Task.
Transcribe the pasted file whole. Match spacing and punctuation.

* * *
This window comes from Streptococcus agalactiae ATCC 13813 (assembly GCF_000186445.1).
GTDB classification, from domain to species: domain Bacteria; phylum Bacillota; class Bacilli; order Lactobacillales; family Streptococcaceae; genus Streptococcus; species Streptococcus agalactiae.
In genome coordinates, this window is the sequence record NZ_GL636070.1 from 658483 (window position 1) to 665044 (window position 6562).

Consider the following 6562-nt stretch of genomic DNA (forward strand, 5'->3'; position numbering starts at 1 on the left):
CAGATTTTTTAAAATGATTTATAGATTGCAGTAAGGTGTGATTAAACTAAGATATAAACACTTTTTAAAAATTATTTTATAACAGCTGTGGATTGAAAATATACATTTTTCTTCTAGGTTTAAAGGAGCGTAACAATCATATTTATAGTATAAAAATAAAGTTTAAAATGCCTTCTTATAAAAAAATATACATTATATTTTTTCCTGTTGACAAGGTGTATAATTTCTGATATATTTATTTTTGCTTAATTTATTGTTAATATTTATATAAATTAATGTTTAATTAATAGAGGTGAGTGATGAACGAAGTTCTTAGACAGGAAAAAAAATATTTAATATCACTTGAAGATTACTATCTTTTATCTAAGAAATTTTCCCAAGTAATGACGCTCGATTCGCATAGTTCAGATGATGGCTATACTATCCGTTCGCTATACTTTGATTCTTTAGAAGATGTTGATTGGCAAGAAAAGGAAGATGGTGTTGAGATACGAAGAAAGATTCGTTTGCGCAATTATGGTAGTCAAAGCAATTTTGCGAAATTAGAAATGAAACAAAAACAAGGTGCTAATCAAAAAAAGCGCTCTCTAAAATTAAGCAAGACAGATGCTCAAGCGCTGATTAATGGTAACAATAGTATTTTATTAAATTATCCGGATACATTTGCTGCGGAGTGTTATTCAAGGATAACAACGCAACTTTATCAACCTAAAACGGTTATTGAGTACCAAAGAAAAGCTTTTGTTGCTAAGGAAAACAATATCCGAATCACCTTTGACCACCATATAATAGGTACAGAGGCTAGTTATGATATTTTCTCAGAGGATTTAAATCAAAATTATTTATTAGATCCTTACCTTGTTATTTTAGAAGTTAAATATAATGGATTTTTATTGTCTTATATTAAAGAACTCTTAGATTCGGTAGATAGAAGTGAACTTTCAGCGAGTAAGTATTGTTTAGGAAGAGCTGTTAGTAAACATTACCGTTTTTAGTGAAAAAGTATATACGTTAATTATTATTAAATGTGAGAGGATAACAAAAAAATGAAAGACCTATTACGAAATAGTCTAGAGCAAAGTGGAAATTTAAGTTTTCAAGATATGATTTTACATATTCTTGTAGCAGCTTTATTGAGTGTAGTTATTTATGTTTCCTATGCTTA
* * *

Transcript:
This window comes from Streptococcus agalactiae ATCC 13813 (assembly GCF_000186445.1).
GTDB classification, from domain to species: domain Bacteria; phylum Bacillota; class Bacilli; order Lactobacillales; family Streptococcaceae; genus Streptococcus; species Streptococcus agalactiae.
In genome coordinates, this window is the sequence record NZ_GL636070.1 from 658483 (window position 1) to 665044 (window position 6562).

Consider the following 6562-nt stretch of genomic DNA (forward strand, 5'->3'; position numbering starts at 1 on the left):
CAGATTTTTTAAAATGATTTATAGATTGCAGTAAGGTGTGATTAAACTAAGATATAAACACTTTTTAAAAATTATTTTATAACAGCTGTGGATTGAAAATATACATTTTTCTTCTAGGTTTAAAGGAGCGTAACAATCATATTTATAGTATAAAAATAAAGTTTAAAATGCCTTCTTATAAAAAAATATACATTATATTTTTTCCTGTTGACAAGGTGTATAATTTCTGATATATTTATTTTTGCTTAATTTATTGTTAATATTTATATAAATTAATGTTTAATTAATAGAGGTGAGTGATGAACGAAGTTCTTAGACAGGAAAAAAAATATTTAATATCACTTGAAGATTACTATCTTTTATCTAAGAAATTTTCCCAAGTAATGACGCTCGATTCGCATAGTTCAGATGATGGCTATACTATCCGTTCGCTATACTTTGATTCTTTAGAAGATGTTGATTGGCAAGAAAAGGAAGATGGTGTTGAGATACGAAGAAAGATTCGTTTGCGCAATTATGGTAGTCAAAGCAATTTTGCGAAATTAGAAATGAAACAAAAACAAGGTGCTAATCAAAAAAAGCGCTCTCTAAAATTAAGCAAGACAGATGCTCAAGCGCTGATTAATGGTAACAATAGTATTTTATTAAATTATCCGGATACATTTGCTGCGGAGTGTTATTCAAGGATAACAACGCAACTTTATCAACCTAAAACGGTTATTGAGTACCAAAGAAAAGCTTTTGTTGCTAAGGAAAACAATATCCGAATCACCTTTGACCACCATATAATAGGTACAGAGGCTAGTTATGATATTTTCTCAGAGGATTTAAATCAAAATTATTTATTAGATCCTTACCTTGTTATTTTAGAAGTTAAATATAATGGATTTTTATTGTCTTATATTAAAGAACTCTTAGATTCGGTAGATAGAAGTGAACTTTCAGCGAGTAAGTATTGTTTAGGAAGAGCTGTTAGTAAACATTACCGTTTTTAGTGAAAAAGTATATACGTTAATTATTATTAAATGTGAGAGGATAACAAAAAAATGAAAGACCTATTACGAAATAGTCTAGAGCAAAGTGGAAATTTAAGTTTTCAAGATATGATTTTACATATTCTTGTAGCAGCTTTATTGAGTGTAGTTATTTATGTTTCCTATGCTTA